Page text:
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6 essential tips to ordering the most nutritious salad on your lunch hour


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When you’re forking over $12 or more for a salad on your lunch hour, it pays—literally—to know how to get the most nutritional bang for your buck.

If anyone knows how to craft a super-healthy salad without spending what amounts to a monthly car payment on lunch, it’s the four healthy salad obsessives we tapped for advice here. They’re seasoned pros at identifying which toppings to load up on for the most nutrient-dense bowl—and which ones to skip.

So, should you really pay extra for avocado? And what about protein? Keep reading to find out how best to game the salad bar.

Scroll down for six tips for crafting the most nutrient-dense salad ever.

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spinach
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1. Be savvy with your greens

Whether you’re ordering your salad or making it at home, lettuce is almost always going to be your base. The resounding advice from pros here: Go dark. “Spinach and kale are going to give you the most nutritional value,” says Ellie Krieger, RDauthor and host of Ellie’s Real Good Food. She also recommends mixing your greens so you get a wider range of healthy benefits.

Salad For President‘s Julia Sherman has traveled the world talking to creative cooks about salad, and her main takeaway is to go wild. “Foraged greens like amaranth, chickweed, and lamb’s quarters grow naturally, and once you know what they look like, you’ll start seeing them more,” she promises. Many of these free-growing greens are full of iron, calcium, and magnesium, too, which is more than enough reason to break free from your standard spinach-arugula-romaine rotation when you can. 

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salad with hummus
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2. Think outside the meat box with your protein

Adding chicken isn’t the only way to give your salad a protein boost. “Hummus, beans, and lentils are great alternatives,” Krieger says. Nutrition Stripped founder McKel Hill, MS, RDN, LDN, is a fan of beans and legumes as well. “They’re a great source of fiber, so they’re perfect bang-for-your-buck ingredients,” she says. Also, hummus can replace your dressing, which can hide tons of added sugar and cause bloating, eek.

“Grains like quinoa and farro are also often overlooked as salad ingredients,” adds Just Salad director of culinary development Andrea Cuellar. But they’re a great source of protein, as well as fiber. (Not to mention, whole grains have been shown to boost your metabolism.)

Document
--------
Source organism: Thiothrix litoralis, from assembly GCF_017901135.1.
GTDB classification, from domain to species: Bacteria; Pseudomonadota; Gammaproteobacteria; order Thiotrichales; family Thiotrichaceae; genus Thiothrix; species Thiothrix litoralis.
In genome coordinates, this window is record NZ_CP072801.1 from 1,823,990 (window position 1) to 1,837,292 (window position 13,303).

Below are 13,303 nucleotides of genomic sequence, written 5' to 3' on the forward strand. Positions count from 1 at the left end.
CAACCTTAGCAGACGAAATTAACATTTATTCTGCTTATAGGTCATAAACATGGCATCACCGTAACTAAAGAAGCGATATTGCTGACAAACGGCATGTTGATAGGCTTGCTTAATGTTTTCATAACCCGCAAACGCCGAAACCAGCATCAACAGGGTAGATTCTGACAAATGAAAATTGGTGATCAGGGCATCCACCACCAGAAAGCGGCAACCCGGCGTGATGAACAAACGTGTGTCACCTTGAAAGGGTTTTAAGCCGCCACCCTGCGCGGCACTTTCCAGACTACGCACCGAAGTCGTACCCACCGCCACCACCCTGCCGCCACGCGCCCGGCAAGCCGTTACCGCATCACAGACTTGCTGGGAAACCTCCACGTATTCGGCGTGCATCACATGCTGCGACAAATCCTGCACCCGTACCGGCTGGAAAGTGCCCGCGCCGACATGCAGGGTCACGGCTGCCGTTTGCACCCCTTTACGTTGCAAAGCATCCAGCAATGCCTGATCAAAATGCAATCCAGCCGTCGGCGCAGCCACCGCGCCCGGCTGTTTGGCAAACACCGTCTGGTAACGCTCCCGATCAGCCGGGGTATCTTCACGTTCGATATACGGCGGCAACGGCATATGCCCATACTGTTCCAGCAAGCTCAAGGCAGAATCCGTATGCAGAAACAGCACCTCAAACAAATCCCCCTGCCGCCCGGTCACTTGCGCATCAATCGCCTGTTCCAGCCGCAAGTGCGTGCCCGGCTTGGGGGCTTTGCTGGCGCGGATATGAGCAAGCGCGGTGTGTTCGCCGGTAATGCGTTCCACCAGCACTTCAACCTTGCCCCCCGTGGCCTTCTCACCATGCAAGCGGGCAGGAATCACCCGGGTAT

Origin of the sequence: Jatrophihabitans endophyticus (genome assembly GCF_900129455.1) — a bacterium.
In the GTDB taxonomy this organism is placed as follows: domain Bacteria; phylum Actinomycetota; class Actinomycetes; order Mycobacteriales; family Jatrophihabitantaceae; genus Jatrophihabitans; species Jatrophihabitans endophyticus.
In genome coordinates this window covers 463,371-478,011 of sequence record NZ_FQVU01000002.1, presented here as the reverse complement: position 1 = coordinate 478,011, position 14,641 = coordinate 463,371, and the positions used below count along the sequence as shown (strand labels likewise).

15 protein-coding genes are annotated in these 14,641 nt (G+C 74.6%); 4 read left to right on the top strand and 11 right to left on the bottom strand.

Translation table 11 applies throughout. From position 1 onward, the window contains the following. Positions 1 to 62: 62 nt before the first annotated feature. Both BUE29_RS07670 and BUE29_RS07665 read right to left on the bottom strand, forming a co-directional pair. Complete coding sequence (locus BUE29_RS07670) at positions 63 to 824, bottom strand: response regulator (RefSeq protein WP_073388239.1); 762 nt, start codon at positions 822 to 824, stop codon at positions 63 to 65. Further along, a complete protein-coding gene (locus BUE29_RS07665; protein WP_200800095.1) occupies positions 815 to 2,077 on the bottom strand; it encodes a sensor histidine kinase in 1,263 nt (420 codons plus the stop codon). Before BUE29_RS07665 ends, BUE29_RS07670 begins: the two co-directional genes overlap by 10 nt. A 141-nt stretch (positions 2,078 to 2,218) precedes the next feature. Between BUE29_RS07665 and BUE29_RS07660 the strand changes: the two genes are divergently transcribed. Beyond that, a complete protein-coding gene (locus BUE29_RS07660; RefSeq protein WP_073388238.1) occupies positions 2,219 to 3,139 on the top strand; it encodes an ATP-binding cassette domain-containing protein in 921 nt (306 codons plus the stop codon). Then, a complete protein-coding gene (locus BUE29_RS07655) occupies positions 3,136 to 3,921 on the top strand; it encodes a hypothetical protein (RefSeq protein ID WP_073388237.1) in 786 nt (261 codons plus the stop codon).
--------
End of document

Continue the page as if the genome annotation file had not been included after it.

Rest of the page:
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salad bar
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3. Look for veggies you don’t normally shop for

Crafting a colorful, eat-the-rainbow salad is tried-and-true advice. But Just Salad’s Cuellar offers up another tip for maximizing your salad bar picks when out on your lunch break: Choose toppings you normally skip at the grocery store. Never buy beets? Picking them as a topping is a good way to get some extra iron, vitamin C, and magnesium.

Another way to work in new ingredients is to look for seasonal salads on the menu, Cuellar adds. You know they’ll be fresh, and salad spots often put extra time into taste-testing these special recipes.

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nuts
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4. Go nuts with your healthy fats

Avocados are the obvious—and delicious—choice for making your salad rich in healthy fats. But if you’re tired of paying extra (or just want to shake things up) there’s a cheaper option. “Things like hemp seeds, pumpkin seeds, and chia seeds are full of nutrients,” Hill says. Sometimes a salad place doesn’t charge extra for them. Plus nuts and seeds are a much healthier way to add crunch than loading up on croutons. 

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colorful salad
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5. Add in healthy slaws

Another way to get more ingredients into your meal without paying for extra? Go for the slaws (and no, not the ones dripping with mayo) or ingredient blends. “Some of the toppings at Just Salad are mixtures, like a Brussels sprouts and kale slaw or black beans and corn,” explains Cuellar. “It counts as one topping because the ingredients are combined, but you’re really getting two—and with that, more nutrients.” When you’re paying by the topping, you’ll feel like you’re pulling a fast one on the cashier.

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olive oil on salad
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6. Keep your dressing super simple (and low-sugar)

Why? Salad dressings often contain a crazy (crazy!) amount of sugar. When it comes to adding the finishing touch to your salad, “the simpler, the better,” says Krieger, who often just uses olive oil, lemon juice, salt, and pepper.

You can also look for one with an apple cider vinegar base. Not only will it brighten up your dish, it’s good for your gut.(Seriously, is there anything ACV can’t do?) And if your ingredients are all pulling double-duty for your body, your dressing should pull its weight, too.

If you’re bored with your salad, check out these recipes from wellness influencers. Or, switch up your Sweetgreen habit with these 10-minute lunch ideas.